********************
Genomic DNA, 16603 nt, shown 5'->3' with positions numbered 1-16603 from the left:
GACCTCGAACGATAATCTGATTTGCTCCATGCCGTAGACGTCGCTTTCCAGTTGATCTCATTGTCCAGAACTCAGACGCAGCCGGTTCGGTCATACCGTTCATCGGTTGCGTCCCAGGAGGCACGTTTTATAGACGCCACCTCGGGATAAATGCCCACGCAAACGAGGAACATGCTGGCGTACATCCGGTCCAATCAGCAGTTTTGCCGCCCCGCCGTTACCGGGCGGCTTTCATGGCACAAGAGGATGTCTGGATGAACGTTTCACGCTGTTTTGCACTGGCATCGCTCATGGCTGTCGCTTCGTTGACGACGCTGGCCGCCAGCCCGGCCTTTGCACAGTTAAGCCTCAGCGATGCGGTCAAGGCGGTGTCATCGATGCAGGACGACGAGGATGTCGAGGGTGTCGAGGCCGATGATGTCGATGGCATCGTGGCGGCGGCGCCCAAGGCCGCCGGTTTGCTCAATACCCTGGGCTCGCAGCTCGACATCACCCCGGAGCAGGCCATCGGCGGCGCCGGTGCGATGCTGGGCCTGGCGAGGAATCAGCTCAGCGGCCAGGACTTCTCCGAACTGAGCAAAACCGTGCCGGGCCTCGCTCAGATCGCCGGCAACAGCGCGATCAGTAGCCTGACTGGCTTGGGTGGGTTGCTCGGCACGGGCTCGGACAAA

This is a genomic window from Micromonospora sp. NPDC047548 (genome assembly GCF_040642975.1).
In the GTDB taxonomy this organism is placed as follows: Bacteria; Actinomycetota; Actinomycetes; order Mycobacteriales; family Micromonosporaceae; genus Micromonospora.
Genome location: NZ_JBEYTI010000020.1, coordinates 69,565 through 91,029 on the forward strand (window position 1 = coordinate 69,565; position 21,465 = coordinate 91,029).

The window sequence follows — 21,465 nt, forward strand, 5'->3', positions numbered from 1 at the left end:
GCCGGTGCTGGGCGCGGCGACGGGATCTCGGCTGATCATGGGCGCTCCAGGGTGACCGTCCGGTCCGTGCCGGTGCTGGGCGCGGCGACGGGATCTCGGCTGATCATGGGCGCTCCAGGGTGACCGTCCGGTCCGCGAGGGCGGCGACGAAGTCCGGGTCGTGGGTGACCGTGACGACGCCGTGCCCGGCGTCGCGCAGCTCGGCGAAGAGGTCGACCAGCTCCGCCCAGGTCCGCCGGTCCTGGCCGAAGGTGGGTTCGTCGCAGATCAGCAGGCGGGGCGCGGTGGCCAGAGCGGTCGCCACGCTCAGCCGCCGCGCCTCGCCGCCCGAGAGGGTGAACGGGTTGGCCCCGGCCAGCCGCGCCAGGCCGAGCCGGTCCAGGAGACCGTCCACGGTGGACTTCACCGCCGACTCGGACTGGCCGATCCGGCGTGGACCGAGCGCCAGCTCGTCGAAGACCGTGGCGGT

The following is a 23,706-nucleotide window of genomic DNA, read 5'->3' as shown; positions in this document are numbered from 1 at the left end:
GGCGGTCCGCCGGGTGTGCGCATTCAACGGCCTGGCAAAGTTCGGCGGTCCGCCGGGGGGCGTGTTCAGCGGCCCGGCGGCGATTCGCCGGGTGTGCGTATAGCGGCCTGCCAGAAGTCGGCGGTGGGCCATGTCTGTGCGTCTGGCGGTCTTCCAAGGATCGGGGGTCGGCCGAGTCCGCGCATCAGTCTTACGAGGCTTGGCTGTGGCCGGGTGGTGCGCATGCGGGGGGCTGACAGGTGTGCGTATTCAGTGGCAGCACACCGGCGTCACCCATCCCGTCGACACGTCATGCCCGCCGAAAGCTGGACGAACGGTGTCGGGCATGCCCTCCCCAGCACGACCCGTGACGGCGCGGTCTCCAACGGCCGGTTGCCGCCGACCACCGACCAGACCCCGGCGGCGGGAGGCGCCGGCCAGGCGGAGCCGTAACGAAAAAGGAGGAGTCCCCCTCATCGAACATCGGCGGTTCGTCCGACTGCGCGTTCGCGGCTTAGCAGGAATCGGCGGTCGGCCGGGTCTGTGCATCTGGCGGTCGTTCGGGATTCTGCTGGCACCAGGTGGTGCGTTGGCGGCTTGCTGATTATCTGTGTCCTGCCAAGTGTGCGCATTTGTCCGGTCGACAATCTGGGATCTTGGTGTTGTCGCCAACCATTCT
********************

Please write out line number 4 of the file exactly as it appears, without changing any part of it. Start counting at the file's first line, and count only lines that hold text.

In the GTDB taxonomy this organism is placed as follows: Bacteria; Actinomycetota; Actinomycetes; order Mycobacteriales; family Micromonosporaceae; genus Micromonospora.